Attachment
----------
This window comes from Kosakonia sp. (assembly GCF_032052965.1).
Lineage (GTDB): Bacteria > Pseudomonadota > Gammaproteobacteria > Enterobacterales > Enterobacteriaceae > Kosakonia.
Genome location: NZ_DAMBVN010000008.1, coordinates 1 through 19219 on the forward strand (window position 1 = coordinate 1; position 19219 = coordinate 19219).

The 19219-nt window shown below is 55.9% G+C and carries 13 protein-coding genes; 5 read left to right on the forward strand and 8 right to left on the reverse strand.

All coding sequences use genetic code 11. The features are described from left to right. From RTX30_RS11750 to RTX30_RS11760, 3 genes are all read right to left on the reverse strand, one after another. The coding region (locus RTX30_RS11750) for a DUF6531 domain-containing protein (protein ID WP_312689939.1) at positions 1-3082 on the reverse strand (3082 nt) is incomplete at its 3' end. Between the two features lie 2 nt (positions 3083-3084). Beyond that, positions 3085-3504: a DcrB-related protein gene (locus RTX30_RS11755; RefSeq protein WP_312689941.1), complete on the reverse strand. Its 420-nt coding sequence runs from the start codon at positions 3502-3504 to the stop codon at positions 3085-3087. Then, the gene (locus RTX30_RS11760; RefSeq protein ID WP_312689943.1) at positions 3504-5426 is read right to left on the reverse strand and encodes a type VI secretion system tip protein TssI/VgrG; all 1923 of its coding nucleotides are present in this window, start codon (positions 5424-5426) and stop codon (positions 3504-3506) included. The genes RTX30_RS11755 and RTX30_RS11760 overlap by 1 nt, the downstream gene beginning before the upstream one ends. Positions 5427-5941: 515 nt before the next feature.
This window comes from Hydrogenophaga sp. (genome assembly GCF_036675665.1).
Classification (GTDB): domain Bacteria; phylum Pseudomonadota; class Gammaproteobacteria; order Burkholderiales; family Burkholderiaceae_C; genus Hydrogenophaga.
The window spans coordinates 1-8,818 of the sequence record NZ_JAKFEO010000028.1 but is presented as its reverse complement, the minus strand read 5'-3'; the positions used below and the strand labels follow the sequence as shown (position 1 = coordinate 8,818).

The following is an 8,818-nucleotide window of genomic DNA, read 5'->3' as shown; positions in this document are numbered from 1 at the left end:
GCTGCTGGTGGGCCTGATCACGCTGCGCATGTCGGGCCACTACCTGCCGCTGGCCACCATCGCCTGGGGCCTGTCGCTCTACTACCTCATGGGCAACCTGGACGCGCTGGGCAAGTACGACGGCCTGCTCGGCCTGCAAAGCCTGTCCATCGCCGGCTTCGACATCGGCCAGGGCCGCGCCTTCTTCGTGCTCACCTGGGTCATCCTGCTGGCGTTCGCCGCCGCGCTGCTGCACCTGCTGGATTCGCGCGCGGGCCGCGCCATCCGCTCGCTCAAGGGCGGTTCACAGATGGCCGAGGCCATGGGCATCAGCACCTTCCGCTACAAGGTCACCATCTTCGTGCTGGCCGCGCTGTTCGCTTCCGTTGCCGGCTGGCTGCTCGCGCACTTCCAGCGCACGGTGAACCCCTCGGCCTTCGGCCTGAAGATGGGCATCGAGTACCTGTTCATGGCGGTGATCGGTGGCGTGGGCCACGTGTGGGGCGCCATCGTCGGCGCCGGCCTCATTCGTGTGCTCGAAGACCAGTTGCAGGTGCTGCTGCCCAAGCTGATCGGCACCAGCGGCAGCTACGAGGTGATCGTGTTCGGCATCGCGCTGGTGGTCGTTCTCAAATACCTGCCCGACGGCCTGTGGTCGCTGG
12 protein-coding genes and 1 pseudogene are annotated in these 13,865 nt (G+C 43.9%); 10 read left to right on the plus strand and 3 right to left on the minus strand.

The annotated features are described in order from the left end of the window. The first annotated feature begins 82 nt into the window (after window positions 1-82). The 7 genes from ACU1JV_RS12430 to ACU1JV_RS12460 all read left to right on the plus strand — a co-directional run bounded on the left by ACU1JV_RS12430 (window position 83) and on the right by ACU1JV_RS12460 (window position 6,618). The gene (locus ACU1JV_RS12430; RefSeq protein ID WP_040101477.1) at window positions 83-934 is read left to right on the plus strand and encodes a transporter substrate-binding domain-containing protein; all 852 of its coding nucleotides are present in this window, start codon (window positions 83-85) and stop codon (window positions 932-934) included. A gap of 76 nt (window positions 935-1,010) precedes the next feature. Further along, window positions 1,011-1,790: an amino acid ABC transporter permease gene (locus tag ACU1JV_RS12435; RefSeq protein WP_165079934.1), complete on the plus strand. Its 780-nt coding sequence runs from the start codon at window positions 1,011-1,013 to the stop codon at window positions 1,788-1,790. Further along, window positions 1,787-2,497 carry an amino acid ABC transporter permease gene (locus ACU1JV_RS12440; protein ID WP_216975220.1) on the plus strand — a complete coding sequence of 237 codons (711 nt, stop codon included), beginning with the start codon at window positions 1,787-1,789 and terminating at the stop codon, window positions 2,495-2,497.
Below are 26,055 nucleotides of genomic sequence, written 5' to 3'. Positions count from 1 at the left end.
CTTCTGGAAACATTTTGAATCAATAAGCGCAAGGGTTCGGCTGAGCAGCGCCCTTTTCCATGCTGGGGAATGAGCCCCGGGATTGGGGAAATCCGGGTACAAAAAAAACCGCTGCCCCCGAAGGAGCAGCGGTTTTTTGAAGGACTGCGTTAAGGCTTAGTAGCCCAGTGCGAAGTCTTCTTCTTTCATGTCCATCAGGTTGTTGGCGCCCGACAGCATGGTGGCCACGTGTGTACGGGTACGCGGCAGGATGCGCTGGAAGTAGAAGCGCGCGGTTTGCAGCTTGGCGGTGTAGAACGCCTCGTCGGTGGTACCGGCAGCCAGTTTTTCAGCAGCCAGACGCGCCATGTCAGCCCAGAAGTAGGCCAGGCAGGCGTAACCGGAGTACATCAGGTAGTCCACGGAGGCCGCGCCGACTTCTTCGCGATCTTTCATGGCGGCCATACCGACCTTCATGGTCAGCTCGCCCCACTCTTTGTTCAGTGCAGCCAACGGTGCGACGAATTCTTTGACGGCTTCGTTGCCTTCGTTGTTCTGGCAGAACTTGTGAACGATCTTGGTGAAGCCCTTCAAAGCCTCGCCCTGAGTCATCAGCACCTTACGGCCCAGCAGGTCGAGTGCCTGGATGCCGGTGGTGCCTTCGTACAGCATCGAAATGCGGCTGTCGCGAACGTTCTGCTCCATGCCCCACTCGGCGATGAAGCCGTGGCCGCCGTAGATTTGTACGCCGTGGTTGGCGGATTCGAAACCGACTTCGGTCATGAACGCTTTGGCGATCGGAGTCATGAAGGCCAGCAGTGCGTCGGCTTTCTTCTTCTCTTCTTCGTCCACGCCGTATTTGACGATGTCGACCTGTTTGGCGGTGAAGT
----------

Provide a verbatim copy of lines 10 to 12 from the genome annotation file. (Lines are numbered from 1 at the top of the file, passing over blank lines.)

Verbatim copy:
GCTGCTGGTGGGCCTGATCACGCTGCGCATGTCGGGCCACTACCTGCCGCTGGCCACCATCGCCTGGGGCCTGTCGCTCTACTACCTCATGGGCAACCTGGACGCGCTGGGCAAGTACGACGGCCTGCTCGGCCTGCAAAGCCTGTCCATCGCCGGCTTCGACATCGGCCAGGGCCGCGCCTTCTTCGTGCTCACCTGGGTCATCCTGCTGGCGTTCGCCGCCGCGCTGCTGCACCTGCTGGATTCGCGCGCGGGCCGCGCCATCCGCTCGCTCAAGGGCGGTTCACAGATGGCCGAGGCCATGGGCATCAGCACCTTCCGCTACAAGGTCACCATCTTCGTGCTGGCCGCGCTGTTCGCTTCCGTTGCCGGCTGGCTGCTCGCGCACTTCCAGCGCACGGTGAACCCCTCGGCCTTCGGCCTGAAGATGGGCATCGAGTACCTGTTCATGGCGGTGATCGGTGGCGTGGGCCACGTGTGGGGCGCCATCGTCGGCGCCGGCCTCATTCGTGTGCTCGAAGACCAGTTGCAGGTGCTGCTGCCCAAGCTGATCGGCACCAGCGGCAGCTACGAGGTGATCGTGTTCGGCATCGCGCTGGTGGTCGTTCTCAAATACCTGCCCGACGGCCTGTGGTCGCTGG
12 protein-coding genes and 1 pseudogene are annotated in these 13,865 nt (G+C 43.9%); 10 read left to right on the plus strand and 3 right to left on the minus strand.

The annotated features are described in order from the left end of the window. The first annotated feature begins 82 nt into the window (after window positions 1-82). The 7 genes from ACU1JV_RS12430 to ACU1JV_RS12460 all read left to right on the plus strand — a co-directional run bounded on the left by ACU1JV_RS12430 (window position 83) and on the right by ACU1JV_RS12460 (window position 6,618). The gene (locus ACU1JV_RS12430; RefSeq protein ID WP_040101477.1) at window positions 83-934 is read left to right on the plus strand and encodes a transporter substrate-binding domain-containing protein; all 852 of its coding nucleotides are present in this window, start codon (window positions 83-85) and stop codon (window positions 932-934) included. A gap of 76 nt (window positions 935-1,010) precedes the next feature. Further along, window positions 1,011-1,790: an amino acid ABC transporter permease gene (locus tag ACU1JV_RS12435; RefSeq protein WP_165079934.1), complete on the plus strand. Its 780-nt coding sequence runs from the start codon at window positions 1,011-1,013 to the stop codon at window positions 1,788-1,790. Further along, window positions 1,787-2,497 carry an amino acid ABC transporter permease gene (locus ACU1JV_RS12440; protein ID WP_216975220.1) on the plus strand — a complete coding sequence of 237 codons (711 nt, stop codon included), beginning with the start codon at window positions 1,787-1,789 and terminating at the stop codon, window positions 2,495-2,497.